Outdated Victory Day parades as demonstration of might

Feeling nostalgia for the “glorious” past, Russians still organise impressive, sometimes luxurious, parades of their weaponry. However they still do not realise that the age of tanks and artillery (just like the age of oil) is over. Today, the major demonstration of a country’s might should be economic indicators, human development indices and so on.

The Victory Day commemorations held in recent years were not attended by leaders of developed nations though they partook in earlier commemorations in the 1990s. This is not necessarily due to a decrease in respect towards the Soviet Union’s historical contribution in defeating Nazism. It is more likely due to the fact that Russia’s current foreign and domestic politics are beginning to resemble the German regime which the Soviets helped destroy in 1945.

Dedi voevali[1]

Unlike other warring nations, both victorious and defeated, the Russians could not leave their past in the past. Today, all nations which fought in the Second World War are building their present and looking to the future. However, Russians have created a cult dedicated to the world war and Victory Day. Instead of securing universal values such as democracy, human rights and basic economic needs for their own country, Russia will manipulate anything related to their contribution to the victory (while protesting the dismantling of Soviet monuments in Eastern Europe, organising moto-raids to Poland and Germany, etc.).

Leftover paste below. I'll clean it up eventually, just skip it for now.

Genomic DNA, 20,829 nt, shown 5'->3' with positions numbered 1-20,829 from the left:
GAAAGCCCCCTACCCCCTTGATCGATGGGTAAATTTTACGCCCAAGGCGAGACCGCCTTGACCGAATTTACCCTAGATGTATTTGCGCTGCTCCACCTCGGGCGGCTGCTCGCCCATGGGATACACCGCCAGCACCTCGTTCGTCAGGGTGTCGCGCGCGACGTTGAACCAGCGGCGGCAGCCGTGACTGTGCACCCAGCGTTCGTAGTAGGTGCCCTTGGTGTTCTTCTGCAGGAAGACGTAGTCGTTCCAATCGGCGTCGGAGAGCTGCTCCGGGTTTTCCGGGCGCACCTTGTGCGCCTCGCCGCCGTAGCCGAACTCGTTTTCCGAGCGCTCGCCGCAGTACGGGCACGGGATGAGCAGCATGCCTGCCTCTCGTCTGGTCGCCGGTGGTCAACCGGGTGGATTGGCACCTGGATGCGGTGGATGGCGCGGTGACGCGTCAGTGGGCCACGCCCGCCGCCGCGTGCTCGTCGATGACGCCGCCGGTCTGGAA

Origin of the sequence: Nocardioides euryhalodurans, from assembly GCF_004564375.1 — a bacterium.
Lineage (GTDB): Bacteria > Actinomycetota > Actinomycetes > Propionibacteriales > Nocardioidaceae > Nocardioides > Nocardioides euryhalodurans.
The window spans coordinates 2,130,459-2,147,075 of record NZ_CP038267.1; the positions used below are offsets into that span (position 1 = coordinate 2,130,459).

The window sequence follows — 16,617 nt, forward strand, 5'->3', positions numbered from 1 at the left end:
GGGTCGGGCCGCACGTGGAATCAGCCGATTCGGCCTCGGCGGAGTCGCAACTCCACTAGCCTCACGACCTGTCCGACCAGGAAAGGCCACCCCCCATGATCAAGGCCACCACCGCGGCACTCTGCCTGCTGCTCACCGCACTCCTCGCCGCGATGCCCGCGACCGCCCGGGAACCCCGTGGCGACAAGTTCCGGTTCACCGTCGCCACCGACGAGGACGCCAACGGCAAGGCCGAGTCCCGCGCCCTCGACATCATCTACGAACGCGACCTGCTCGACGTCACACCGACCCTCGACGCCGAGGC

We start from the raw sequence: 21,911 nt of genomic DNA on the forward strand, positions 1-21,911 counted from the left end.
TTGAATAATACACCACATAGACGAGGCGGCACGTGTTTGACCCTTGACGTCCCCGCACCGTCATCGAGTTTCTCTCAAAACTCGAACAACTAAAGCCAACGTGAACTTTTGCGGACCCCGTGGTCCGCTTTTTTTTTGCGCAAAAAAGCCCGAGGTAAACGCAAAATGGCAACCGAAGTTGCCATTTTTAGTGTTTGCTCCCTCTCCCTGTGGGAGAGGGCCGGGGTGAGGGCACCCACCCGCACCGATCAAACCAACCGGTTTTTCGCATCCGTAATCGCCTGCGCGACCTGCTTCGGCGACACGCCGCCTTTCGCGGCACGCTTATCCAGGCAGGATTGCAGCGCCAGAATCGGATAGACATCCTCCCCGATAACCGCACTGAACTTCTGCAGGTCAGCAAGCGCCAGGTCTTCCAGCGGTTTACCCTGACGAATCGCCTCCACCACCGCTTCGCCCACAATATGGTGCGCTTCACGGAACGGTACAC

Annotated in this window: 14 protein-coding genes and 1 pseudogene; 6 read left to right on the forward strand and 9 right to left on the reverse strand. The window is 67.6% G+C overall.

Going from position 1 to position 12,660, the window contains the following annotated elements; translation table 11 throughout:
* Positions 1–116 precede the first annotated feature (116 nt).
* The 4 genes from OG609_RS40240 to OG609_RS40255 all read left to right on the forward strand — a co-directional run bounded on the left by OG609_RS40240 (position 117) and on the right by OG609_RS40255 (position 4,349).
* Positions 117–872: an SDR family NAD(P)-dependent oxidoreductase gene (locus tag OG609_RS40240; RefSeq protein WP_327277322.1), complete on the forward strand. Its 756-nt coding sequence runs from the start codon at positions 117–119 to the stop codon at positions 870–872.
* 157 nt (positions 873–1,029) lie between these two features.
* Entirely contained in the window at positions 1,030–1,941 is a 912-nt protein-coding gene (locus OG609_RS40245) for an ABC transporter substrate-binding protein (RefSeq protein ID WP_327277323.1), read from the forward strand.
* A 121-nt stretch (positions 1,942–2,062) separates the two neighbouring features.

For Putin and the majority of Russians, the war is no longer a tragedy but a cause for glory and parade. Russia has become captive of a strong military mythology of the Second World War and Victory Day that causes an inevitable confrontation with the outside world. Any attempt to study and evaluate the Great Patriotic War from an unbiased point of view is accepted negatively by official propaganda and ordinary citizens who insist on mythological perceptions of the war and victory.

Analysing the post-war world, what did the aftermath of May 9th give the Soviet Union and Germany? Germany achieved what is known as Wirtschaftswunder and possesses the largest economy in Europe and the fourth largest in the world. The defeated has superseded the victor in all spheres. The Soviet Union, meanwhile, collapsed infamously, and its successor, Russia, has struggled in building a strong country. Rich in natural resources, Russia’s economy was devastated by the world market’s fall of oil prices.

Therefore, Russian orange-black ribbons and victory slogans on German-made vehicles look like nothing except the obvious current contrast between the victor and defeated. By organising Red Square parades and raids upon European cities, Russian authorities, pro-government groups and the majority of Russians additionally continue to ignore the uncared lives of real veterans and elderly people who have miserable pensions.

While necessary changes and reforms in Russia are ignored, May 9th serves as its official ideology. Many Russians believe May 9th secures their country as the status of a superpower which they already lost and are unlikely regain.

Rusif Huseynov is a Baku-based independent researcher. He holds a bachelor degree of international relations at Baku State University and was recently admitted to SAIS, Johns Hopkins University.

[1]Dedi voevali (Rus. Деды воевали) – Grandfathers fought. A slogan, which was recently popularised as a tribute to veterans of the Second World War.